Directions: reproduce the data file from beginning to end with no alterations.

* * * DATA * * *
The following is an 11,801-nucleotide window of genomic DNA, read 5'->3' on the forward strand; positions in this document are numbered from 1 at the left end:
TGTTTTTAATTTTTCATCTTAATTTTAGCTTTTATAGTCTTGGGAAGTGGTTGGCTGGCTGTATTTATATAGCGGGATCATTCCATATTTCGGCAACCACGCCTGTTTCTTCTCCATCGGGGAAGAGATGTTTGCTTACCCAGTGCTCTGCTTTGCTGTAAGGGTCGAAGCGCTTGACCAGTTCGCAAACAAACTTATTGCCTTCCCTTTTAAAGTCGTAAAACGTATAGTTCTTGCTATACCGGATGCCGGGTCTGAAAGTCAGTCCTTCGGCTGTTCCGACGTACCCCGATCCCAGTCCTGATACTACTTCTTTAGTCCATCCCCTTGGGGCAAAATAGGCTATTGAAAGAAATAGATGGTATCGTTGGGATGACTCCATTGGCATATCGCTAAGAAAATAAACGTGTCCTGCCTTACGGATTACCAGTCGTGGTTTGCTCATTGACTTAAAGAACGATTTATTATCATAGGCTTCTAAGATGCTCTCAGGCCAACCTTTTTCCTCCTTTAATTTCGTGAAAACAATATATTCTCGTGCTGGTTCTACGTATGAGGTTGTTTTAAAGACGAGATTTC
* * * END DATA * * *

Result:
The following is an 11,801-nucleotide window of genomic DNA, read 5'->3' on the forward strand; positions in this document are numbered from 1 at the left end:
TGTTTTTAATTTTTCATCTTAATTTTAGCTTTTATAGTCTTGGGAAGTGGTTGGCTGGCTGTATTTATATAGCGGGATCATTCCATATTTCGGCAACCACGCCTGTTTCTTCTCCATCGGGGAAGAGATGTTTGCTTACCCAGTGCTCTGCTTTGCTGTAAGGGTCGAAGCGCTTGACCAGTTCGCAAACAAACTTATTGCCTTCCCTTTTAAAGTCGTAAAACGTATAGTTCTTGCTATACCGGATGCCGGGTCTGAAAGTCAGTCCTTCGGCTGTTCCGACGTACCCCGATCCCAGTCCTGATACTACTTCTTTAGTCCATCCCCTTGGGGCAAAATAGGCTATTGAAAGAAATAGATGGTATCGTTGGGATGACTCCATTGGCATATCGCTAAGAAAATAAACGTGTCCTGCCTTACGGATTACCAGTCGTGGTTTGCTCATTGACTTAAAGAACGATTTATTATCATAGGCTTCTAAGATGCTCTCAGGCCAACCTTTTTCCTCCTTTAATTTCGTGAAAACAATATATTCTCGTGCTGGTTCTACGTATGAGGTTGTTTTAAAGACGAGATTTC